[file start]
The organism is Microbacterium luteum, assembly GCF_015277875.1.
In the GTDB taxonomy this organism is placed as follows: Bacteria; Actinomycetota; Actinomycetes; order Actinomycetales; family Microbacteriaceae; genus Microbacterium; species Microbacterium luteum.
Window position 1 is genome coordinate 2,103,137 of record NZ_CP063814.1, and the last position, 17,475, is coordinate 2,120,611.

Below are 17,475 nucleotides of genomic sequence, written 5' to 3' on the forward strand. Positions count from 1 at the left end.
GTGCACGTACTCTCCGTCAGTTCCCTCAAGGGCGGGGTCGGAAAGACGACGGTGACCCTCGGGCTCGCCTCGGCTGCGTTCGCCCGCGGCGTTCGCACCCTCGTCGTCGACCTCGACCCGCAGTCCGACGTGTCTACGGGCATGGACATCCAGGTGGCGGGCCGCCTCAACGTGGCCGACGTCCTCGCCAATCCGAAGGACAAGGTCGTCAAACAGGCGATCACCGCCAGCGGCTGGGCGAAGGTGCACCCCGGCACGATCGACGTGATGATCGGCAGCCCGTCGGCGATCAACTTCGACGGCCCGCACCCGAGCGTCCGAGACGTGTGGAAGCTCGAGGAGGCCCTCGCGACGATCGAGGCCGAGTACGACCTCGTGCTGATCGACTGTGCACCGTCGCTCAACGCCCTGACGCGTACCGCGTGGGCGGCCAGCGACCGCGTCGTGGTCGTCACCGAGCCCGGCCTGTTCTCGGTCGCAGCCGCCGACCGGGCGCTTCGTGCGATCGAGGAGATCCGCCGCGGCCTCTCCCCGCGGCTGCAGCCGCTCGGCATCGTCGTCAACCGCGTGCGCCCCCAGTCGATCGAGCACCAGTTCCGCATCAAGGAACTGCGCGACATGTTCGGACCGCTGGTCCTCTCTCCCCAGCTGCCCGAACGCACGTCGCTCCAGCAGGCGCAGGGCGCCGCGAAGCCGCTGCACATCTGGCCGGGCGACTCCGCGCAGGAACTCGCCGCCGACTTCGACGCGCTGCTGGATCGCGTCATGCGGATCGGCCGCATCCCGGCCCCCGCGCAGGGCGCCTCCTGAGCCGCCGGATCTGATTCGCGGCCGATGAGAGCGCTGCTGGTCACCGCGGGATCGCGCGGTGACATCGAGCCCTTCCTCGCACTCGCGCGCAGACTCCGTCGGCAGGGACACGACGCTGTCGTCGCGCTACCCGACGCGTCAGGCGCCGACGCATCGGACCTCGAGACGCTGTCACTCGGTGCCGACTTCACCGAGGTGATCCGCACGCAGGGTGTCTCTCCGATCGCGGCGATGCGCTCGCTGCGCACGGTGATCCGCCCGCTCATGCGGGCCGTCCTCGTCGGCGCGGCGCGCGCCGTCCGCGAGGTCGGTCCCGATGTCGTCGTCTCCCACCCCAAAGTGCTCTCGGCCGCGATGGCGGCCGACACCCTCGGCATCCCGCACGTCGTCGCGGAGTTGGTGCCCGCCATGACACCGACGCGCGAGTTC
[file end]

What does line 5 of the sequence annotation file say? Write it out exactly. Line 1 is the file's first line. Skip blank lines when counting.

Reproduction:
GTGCACGTACTCTCCGTCAGTTCCCTCAAGGGCGGGGTCGGAAAGACGACGGTGACCCTCGGGCTCGCCTCGGCTGCGTTCGCCCGCGGCGTTCGCACCCTCGTCGTCGACCTCGACCCGCAGTCCGACGTGTCTACGGGCATGGACATCCAGGTGGCGGGCCGCCTCAACGTGGCCGACGTCCTCGCCAATCCGAAGGACAAGGTCGTCAAACAGGCGATCACCGCCAGCGGCTGGGCGAAGGTGCACCCCGGCACGATCGACGTGATGATCGGCAGCCCGTCGGCGATCAACTTCGACGGCCCGCACCCGAGCGTCCGAGACGTGTGGAAGCTCGAGGAGGCCCTCGCGACGATCGAGGCCGAGTACGACCTCGTGCTGATCGACTGTGCACCGTCGCTCAACGCCCTGACGCGTACCGCGTGGGCGGCCAGCGACCGCGTCGTGGTCGTCACCGAGCCCGGCCTGTTCTCGGTCGCAGCCGCCGACCGGGCGCTTCGTGCGATCGAGGAGATCCGCCGCGGCCTCTCCCCGCGGCTGCAGCCGCTCGGCATCGTCGTCAACCGCGTGCGCCCCCAGTCGATCGAGCACCAGTTCCGCATCAAGGAACTGCGCGACATGTTCGGACCGCTGGTCCTCTCTCCCCAGCTGCCCGAACGCACGTCGCTCCAGCAGGCGCAGGGCGCCGCGAAGCCGCTGCACATCTGGCCGGGCGACTCCGCGCAGGAACTCGCCGCCGACTTCGACGCGCTGCTGGATCGCGTCATGCGGATCGGCCGCATCCCGGCCCCCGCGCAGGGCGCCTCCTGAGCCGCCGGATCTGATTCGCGGCCGATGAGAGCGCTGCTGGTCACCGCGGGATCGCGCGGTGACATCGAGCCCTTCCTCGCACTCGCGCGCAGACTCCGTCGGCAGGGACACGACGCTGTCGTCGCGCTACCCGACGCGTCAGGCGCCGACGCATCGGACCTCGAGACGCTGTCACTCGGTGCCGACTTCACCGAGGTGATCCGCACGCAGGGTGTCTCTCCGATCGCGGCGATGCGCTCGCTGCGCACGGTGATCCGCCCGCTCATGCGGGCCGTCCTCGTCGGCGCGGCGCGCGCCGTCCGCGAGGTCGGTCCCGATGTCGTCGTCTCCCACCCCAAAGTGCTCTCGGCCGCGATGGCGGCCGACACCCTCGGCATCCCGCACGTCGTCGCGGAGTTGGTGCCCGCCATGACACCGACGCGCGAGTTC